Exploring supernovae made easy
TARDIS is a tool that creates synthetic observations (spectra) for exploding stars (supernovae). A supernova marks the brilliant death throes of a star, during which it outshines its entire galaxy. Through their explosive stellar death, supernovae enrich the Universe with new elements necessary for the formation of planets and life as we know it. From the iron in your blood to the silicon in your laptop, supernovae are responsible for producing many important elements from the primordial hydrogen and helium left over from the Big Bang. TARDIS provides a link between theory and observations: by creating synthetic spectra from theoretical assumptions and comparing these to observations, we can both interpret data and test models for why, when and how supernova explosions occur. We, the community around TARDIS, are interested in combining astronomy, computer science, statistics and modern software design to build a tool that is useful both in research and teaching alike (with supporting documentation that would, in theory, allow anyone to recreate the project from scratch).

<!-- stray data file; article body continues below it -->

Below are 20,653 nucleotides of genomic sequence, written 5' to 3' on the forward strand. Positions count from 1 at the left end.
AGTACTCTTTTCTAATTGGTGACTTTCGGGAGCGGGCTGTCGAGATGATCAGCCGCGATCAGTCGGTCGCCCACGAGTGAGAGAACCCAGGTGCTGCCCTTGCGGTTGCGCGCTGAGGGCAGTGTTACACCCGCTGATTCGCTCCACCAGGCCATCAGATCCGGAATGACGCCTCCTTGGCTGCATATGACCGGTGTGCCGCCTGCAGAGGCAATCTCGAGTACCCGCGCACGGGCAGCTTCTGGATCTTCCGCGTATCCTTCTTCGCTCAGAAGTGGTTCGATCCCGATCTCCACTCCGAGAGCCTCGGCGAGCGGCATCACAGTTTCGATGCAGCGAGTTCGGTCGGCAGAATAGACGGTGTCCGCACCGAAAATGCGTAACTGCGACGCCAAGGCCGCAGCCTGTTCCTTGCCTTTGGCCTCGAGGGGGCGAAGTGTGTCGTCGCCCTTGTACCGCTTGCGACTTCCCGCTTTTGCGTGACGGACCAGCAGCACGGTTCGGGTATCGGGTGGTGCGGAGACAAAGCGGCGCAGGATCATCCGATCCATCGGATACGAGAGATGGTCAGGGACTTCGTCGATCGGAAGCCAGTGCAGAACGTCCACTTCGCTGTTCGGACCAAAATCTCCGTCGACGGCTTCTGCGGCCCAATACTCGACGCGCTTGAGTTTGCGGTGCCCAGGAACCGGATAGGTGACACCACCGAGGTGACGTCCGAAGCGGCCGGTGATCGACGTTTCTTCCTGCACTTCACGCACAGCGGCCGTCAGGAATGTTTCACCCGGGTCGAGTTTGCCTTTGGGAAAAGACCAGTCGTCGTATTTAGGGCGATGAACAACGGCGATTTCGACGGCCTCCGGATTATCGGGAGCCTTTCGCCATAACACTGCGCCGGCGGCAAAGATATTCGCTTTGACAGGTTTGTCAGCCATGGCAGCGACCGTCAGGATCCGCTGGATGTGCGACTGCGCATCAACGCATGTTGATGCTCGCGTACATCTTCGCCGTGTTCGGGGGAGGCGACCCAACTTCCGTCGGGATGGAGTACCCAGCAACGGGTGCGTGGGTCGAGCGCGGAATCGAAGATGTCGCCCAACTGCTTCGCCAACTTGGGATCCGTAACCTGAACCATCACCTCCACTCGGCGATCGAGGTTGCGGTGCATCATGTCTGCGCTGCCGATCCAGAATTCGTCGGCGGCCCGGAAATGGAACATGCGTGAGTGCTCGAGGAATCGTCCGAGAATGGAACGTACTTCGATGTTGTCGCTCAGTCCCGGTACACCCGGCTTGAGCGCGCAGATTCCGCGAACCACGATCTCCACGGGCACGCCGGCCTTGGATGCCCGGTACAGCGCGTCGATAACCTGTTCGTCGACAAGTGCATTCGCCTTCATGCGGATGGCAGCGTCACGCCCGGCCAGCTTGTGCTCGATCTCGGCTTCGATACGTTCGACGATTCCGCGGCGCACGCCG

TARDIS-SN 2020 Projects
Comparing TARDIS spectra generated with different atomic data sourcesTARDIS relies on Carsus to manage the atomic data necessary to run the simulations. These data comes from a wide variety of sources (laboratories)...
Jupyter Notebook Widgets for TARDISA GUI is very essential for TARDIS so as to allow researchers to easily investigate the important information about a simulated supernova model,...
TARDIS Code reestructure with factory methodMy proposal consist on rewriting the 1DRadialmodel function to work under the Factory method design pattern. This method decouples classes from...